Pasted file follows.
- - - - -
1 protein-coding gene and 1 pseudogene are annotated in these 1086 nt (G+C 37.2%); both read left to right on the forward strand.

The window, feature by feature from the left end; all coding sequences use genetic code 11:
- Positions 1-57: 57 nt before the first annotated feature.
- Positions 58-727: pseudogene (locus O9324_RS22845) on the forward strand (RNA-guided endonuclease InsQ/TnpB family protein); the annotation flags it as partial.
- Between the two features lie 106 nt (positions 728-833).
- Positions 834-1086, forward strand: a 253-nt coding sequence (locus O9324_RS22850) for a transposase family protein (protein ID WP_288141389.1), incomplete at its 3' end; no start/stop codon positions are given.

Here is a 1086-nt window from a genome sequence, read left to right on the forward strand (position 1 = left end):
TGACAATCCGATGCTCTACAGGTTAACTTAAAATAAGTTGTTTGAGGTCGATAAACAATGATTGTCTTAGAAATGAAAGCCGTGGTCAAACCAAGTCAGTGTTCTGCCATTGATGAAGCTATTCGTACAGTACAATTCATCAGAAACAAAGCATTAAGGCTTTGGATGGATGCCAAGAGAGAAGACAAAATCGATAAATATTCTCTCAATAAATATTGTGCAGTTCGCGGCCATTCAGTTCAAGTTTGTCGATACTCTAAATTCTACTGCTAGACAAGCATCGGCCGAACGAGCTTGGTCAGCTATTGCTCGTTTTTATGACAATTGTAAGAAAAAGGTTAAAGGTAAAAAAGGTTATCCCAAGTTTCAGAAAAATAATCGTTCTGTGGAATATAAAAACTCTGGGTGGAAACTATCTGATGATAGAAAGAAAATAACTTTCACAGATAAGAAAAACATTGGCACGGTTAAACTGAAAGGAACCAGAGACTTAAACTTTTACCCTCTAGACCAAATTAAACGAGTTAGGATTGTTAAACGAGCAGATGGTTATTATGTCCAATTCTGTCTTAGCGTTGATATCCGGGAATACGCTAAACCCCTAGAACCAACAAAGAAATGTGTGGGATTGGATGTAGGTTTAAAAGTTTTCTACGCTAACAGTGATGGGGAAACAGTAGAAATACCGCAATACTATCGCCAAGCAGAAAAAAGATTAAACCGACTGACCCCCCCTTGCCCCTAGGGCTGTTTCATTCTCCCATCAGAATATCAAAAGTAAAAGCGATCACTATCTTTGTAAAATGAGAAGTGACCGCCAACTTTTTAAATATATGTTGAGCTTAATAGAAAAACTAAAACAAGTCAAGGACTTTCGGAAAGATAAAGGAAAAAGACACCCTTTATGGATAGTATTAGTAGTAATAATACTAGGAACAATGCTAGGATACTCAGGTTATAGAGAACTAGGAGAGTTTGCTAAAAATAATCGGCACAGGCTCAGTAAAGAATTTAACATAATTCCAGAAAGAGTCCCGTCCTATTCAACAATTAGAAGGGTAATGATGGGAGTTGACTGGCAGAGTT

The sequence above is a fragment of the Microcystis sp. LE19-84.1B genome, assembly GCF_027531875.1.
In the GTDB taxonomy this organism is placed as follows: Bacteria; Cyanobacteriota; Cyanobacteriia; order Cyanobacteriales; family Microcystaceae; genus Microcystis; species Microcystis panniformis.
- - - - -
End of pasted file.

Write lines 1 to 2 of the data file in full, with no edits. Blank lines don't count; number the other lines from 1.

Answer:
1 protein-coding gene and 1 pseudogene are annotated in these 1086 nt (G+C 37.2%); both read left to right on the forward strand.

The window, feature by feature from the left end; all coding sequences use genetic code 11: